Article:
Appropriate valuation is necessary to avoid a future tax problem when you want to sell stock to your relatives or to a company that you own. Selling those stocks too cheap means that the buyer of the stocks will face possible issue of gift tax.
There are variety of Valuation methods like the net asset method, income approach such as discounted cash flow method (DCF), or market approach using price/earning ratio (PER) in the market. But your method is based on the tax law because there will be a wide range in pricing where you can choose the most preferable price for the transfer, and a tax problem is what you want to avoid.
I also need to add that there are a plenty of things that you can do to maneuver the valuation.
-Net Asset Method-
Each asset on its balance sheet is to be assessed separately. Land and building valuation can be very different from market value.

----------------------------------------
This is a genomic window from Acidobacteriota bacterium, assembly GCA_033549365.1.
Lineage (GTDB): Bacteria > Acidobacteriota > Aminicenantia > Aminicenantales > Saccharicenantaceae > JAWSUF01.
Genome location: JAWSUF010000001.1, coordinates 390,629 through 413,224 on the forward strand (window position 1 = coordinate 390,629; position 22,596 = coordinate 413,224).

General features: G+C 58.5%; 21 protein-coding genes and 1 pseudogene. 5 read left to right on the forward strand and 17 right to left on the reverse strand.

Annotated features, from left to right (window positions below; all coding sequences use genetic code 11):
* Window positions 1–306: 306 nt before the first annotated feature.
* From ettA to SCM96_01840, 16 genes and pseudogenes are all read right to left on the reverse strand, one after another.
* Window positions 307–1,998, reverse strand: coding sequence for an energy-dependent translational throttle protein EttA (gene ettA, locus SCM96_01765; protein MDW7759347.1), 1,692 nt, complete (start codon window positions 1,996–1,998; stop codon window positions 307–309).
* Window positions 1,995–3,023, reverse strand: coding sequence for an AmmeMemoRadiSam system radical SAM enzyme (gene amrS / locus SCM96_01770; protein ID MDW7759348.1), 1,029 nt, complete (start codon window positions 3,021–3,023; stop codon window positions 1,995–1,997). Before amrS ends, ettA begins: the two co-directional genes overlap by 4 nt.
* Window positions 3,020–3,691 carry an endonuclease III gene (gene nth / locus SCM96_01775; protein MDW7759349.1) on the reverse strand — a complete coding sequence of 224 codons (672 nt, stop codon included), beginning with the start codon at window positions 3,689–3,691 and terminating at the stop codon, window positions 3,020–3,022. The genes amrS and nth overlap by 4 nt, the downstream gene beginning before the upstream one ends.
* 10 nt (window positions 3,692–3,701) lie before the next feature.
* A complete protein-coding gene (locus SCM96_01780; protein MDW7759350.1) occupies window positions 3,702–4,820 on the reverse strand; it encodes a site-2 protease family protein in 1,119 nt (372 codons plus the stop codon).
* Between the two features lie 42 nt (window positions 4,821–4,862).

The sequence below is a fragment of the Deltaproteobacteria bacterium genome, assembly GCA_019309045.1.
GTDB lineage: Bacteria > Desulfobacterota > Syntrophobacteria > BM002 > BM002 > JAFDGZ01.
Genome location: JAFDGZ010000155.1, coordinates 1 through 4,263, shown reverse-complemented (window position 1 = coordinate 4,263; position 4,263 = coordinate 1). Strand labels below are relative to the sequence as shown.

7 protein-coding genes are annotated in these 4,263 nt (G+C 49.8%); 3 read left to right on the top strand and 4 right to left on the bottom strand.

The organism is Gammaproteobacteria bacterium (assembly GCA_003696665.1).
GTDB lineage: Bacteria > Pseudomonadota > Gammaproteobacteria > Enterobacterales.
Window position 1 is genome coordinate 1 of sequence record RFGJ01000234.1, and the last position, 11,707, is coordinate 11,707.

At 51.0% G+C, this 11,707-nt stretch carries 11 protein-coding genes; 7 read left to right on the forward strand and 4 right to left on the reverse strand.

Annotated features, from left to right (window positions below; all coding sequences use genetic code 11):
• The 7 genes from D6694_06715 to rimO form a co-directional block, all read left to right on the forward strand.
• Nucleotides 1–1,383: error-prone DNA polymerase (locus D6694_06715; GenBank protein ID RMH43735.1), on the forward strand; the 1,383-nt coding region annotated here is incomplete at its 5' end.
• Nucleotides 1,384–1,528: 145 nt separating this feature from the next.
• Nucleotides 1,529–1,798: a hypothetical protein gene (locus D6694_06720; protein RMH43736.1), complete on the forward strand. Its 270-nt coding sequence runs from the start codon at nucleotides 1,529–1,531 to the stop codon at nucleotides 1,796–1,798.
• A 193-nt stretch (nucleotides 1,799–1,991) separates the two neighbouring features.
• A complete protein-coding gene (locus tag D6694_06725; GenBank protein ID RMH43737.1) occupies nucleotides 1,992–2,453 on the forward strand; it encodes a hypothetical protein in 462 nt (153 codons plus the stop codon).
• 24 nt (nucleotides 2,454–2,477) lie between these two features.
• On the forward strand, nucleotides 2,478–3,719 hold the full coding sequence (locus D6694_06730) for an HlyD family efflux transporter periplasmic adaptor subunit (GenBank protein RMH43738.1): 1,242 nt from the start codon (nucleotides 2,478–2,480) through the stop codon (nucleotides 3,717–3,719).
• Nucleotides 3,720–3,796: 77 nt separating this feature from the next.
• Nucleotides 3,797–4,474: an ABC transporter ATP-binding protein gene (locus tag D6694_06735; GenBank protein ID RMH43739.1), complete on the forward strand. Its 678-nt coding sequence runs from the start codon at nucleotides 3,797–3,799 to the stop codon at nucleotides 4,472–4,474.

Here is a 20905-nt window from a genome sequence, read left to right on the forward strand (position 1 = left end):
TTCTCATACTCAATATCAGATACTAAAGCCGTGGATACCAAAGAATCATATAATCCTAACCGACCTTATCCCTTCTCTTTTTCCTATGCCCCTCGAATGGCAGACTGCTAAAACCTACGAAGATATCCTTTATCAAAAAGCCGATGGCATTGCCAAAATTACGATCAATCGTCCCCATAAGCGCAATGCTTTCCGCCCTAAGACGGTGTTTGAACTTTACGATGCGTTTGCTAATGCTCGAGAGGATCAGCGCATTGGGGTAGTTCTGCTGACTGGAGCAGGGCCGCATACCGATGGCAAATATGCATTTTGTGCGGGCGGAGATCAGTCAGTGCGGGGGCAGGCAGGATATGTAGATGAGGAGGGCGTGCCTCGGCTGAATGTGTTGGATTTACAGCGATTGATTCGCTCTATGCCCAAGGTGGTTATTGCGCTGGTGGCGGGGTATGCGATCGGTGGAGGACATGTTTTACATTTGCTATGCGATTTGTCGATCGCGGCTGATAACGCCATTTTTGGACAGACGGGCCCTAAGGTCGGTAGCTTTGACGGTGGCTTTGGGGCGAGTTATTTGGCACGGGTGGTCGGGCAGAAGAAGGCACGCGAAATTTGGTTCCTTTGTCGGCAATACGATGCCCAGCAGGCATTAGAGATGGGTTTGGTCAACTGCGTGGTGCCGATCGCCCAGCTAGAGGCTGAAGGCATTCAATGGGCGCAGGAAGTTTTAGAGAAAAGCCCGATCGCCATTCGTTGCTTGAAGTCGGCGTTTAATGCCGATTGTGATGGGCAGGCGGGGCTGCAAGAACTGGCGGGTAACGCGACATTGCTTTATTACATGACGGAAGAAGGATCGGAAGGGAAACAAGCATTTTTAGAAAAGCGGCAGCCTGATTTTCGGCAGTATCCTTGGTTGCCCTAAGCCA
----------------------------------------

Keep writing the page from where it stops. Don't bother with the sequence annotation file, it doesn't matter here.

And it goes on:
A land plot that is owned by a company whose share is subject to valuation is assessed by the valuations by the National Tax Agency to price by “(road price) “.
The price is presented like “2,940B” in a circce. The number represents the value in thousand yen by one square meter. The alphabet represents percentage of tenant right on land. “A” means 90%, “B” means 80%, and so on, as you can see in the map.
If the land is empty and there is no building on it, the land is assessed 100% of the road price. (It may be interesting for some that a land is more expensive for tax purposes if it does not have any building on it that generates income). If a plot has a building on it, which has tenants, it is assessed by subtracting the value of tenant right from the road price. The percentage of tenant right is “B”, which is 80%, in the example in the map in Minato-ku Tokyo, the unit price of the land with building on it is 20% of the road price.
Local tax office has its valuation for asset tax. They send tax bills every year. Valuation of the building/house is mentioned on the bill. If it is rented out, 30% is subtracted from the valuation.